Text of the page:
ObjectiveInstall the latest stable version of Mesa on Debian Stretch.
DistributionsDebian 9 Stretch
RequirementsA working install of Debian Stretch with root access.
- # - requires given linux commands to be executed with root privileges either directly as a root user or by use of
- $ - requires given linux commands to be executed as a regular non-privileged user
IntroductionMesa is a big deal if you're running open source graphics drivers. It can be the difference between a smooth experience and an awful one. Mesa is under active development, and it sees constant noticeable performance improvements. That means it's really worthwhile to stay on top of the latest releases. Debian usually doesn't, though, so Debian users have to take matters into their own hands. If you're running Debian Stretch and want the latest stable version of Mesa, building it yourself is your only option. Don't worry, it's actually not that bad.
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Install The DependenciesBefore you can build Mesa, there are dependencies that you need to install. Mesa is a large and complex program, so there are more than a few, but they're all available through
apt. Start off by grabbing
aptpull Mesa's hard build dependencies.
# apt install build-essential # apt build-dep mesa libdrm2Once you have those, you need LLVM and Clang. Install version
3.9and the dependencies related to them.
# apt install llvm-3.9 llvm-3.9-dev clang-3.9 clang-3.9-dev libxvmc-dev libxcb-xvmc0-dev libvdpau-dev libomxil-bellagio-devLLVM-3.9 isn't the default version in Stretch even though the other available versions are ridiculously out-of-date. To avoid any weirdness, create a symlink between LLVM-3.9's config and the default LLVM config.
# ln -s /usr/bin/llvm-config-3.9 /usr/bin/llvm-config
Install Libdrm from SidBecause Debian is so awesomely out-of-date, you can't build Mesa without first installing the Libdrm packages available from Sid. Don't worry. This uses apt-pinning to ensure that only the Libdrm packages are installed from Sid, so your system won't become unstable. Start off by adding the following lines to
deb http://ftp.us.debian.org/debian/ sid main deb-src http://ftp.us.debian.org/debian sid mainNext, you need to create a new file at
/etc/apt/preferences. Make it look like the example below.
Package: * Pin: release a=stable Pin-Priority: 1000 Package: * Pin: release a=unstable Pin-Priority: 2 Package: libdrm2 Pin: release a=unstable Pin-Priority: 1001 Package: libdrm-* Pin: release a=unstable Pin-Priority: 1001Update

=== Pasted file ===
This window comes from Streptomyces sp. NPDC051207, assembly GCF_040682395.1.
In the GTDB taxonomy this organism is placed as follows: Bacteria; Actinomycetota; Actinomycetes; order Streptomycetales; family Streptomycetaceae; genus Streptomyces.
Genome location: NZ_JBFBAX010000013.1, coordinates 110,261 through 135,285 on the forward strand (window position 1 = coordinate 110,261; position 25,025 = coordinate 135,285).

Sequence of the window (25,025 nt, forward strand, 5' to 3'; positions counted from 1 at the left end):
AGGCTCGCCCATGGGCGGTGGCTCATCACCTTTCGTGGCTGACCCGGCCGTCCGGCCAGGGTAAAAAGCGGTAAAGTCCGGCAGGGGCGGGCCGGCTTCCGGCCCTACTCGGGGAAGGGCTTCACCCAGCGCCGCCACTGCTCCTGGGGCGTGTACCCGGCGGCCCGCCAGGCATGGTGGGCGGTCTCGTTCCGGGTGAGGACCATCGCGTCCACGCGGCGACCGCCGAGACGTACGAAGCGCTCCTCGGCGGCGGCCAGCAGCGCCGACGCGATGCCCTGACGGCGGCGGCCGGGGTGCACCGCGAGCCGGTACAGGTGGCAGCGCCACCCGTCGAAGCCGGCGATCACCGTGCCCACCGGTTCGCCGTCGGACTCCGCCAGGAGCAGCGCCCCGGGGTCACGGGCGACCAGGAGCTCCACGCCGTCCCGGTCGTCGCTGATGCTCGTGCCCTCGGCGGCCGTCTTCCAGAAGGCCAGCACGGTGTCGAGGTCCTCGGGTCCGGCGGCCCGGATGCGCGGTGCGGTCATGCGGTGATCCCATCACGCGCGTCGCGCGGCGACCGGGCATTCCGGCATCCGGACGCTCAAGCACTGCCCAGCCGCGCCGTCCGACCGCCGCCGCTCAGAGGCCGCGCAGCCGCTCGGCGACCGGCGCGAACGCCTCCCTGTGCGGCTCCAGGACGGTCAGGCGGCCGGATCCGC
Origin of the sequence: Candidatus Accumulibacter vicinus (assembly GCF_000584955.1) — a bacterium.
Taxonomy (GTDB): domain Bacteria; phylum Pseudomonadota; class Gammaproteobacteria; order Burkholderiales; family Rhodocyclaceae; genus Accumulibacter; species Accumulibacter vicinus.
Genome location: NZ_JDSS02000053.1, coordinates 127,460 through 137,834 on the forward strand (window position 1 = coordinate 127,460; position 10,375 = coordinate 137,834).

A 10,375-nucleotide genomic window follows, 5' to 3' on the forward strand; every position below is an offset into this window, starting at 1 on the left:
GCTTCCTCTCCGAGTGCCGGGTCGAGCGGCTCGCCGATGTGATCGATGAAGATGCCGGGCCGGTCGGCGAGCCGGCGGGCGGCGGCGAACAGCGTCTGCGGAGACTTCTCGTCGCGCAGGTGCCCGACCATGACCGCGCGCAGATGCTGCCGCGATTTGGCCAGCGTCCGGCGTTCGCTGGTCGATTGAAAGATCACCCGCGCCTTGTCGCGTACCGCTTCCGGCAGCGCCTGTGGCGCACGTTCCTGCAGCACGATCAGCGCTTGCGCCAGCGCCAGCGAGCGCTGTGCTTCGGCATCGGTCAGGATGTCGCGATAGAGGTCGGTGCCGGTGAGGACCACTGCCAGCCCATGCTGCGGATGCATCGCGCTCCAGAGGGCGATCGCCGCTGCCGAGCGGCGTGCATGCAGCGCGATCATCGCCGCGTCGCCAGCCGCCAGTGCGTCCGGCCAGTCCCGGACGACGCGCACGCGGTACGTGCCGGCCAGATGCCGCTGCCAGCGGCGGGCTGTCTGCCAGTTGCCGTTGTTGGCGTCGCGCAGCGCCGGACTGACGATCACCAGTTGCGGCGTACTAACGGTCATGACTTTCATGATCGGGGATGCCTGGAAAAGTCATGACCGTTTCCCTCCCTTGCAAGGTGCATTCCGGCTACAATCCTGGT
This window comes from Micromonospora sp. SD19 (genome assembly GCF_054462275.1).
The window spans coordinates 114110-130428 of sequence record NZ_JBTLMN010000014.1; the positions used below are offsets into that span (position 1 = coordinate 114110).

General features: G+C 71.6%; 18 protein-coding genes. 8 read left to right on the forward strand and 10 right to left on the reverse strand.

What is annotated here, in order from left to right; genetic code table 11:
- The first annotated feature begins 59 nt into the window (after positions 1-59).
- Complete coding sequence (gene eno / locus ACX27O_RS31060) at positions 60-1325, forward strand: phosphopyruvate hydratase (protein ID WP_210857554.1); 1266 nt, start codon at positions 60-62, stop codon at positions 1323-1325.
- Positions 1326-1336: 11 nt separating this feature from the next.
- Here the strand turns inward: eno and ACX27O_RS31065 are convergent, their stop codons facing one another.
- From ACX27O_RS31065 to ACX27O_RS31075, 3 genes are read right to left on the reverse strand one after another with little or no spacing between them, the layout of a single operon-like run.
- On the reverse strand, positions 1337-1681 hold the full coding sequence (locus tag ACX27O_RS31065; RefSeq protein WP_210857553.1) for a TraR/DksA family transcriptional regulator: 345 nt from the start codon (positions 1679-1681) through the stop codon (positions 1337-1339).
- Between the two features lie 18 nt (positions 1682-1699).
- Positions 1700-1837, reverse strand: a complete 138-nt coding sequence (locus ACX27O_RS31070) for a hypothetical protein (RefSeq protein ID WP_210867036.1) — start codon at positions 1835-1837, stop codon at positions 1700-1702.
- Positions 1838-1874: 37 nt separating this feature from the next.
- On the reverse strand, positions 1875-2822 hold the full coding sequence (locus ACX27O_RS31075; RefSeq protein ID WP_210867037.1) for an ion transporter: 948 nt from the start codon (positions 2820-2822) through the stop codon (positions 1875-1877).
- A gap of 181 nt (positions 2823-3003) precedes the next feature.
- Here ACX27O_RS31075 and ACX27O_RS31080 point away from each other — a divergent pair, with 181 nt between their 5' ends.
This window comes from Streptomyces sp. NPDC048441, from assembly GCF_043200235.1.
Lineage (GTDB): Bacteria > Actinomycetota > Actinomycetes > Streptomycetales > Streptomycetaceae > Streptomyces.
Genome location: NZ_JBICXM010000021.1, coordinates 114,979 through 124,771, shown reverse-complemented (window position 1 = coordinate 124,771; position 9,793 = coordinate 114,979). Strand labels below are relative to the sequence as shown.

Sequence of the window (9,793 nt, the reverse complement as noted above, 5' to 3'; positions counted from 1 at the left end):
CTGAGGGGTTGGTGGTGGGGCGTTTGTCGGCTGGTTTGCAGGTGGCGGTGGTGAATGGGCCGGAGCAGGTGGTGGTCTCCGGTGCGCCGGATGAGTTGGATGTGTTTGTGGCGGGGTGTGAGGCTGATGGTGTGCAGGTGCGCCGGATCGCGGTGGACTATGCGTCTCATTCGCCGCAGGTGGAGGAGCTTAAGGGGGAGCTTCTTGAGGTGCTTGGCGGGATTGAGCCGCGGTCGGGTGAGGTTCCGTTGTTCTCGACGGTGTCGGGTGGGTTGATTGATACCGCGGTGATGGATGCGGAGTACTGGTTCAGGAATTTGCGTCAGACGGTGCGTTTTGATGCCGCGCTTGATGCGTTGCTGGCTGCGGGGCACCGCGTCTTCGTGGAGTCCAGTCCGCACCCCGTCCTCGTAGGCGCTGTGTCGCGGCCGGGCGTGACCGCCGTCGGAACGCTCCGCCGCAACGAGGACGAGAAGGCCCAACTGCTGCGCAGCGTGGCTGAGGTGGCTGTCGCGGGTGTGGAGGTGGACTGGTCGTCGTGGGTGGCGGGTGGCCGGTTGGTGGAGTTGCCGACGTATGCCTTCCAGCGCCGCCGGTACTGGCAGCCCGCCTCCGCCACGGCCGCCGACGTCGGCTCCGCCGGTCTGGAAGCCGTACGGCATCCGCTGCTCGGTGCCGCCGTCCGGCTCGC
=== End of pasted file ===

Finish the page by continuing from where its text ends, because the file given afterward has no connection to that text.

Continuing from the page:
aptand install the updated packages.
# apt update # apt install libdrm2 libdrm-dev
Clone Mesa From GitNow, you can clone the Mesa source code from Git. Head into the directory where you want to build it and clone.
$ cd ~/Downloads $ git clone -b 17.1 git://anongit.freedesktop.org/mesa/mesaRight now, Mesa 17.1 is the latest stable version. If that changes, clone that branch. If you want to run the absolute latest code, leave out
-bflag, but that may be unstable. After it finishes cloning,
$ cd mesa
Build And Install MesaYou can configure and compile Mesa now. The
autogenexample below is designed to be as robust as possible and to work in nearly all situations. If you want to tailor it to your system, look up all of the options available, or cut back the things you know you don't need.
./autogen.sh --prefix=/usr --enable-texture-float --libdir=/usr/lib/x86_64-linux-gnu/ --with-gallium-drivers=i915,r300,r600,radeonsi,nouveau,swrast --with-egl-platforms=drm,x11 --enable-glx-tls --enable-shared-glapi --enable-glx --enable-driglx-direct --enable-gles1 --enable-gles2 --enable-gbm --enable-openmax --enable-xa --enable-osmesa --with-radeonsi-llvm-compiler --enable-sysfs --enable-vdpau --enable-xvmc --enable-openmax --enable-nineOnce the configuration finishes, you can build and install Mesa. Use the
-jflag followed by the number of cores on the computer plus 1 to speed up compiling.
$ make -j5 # make installThe compile will take some time. When it's done and installed, restart the X server or your computer. When you reboot, you will be running your new version of Mesa.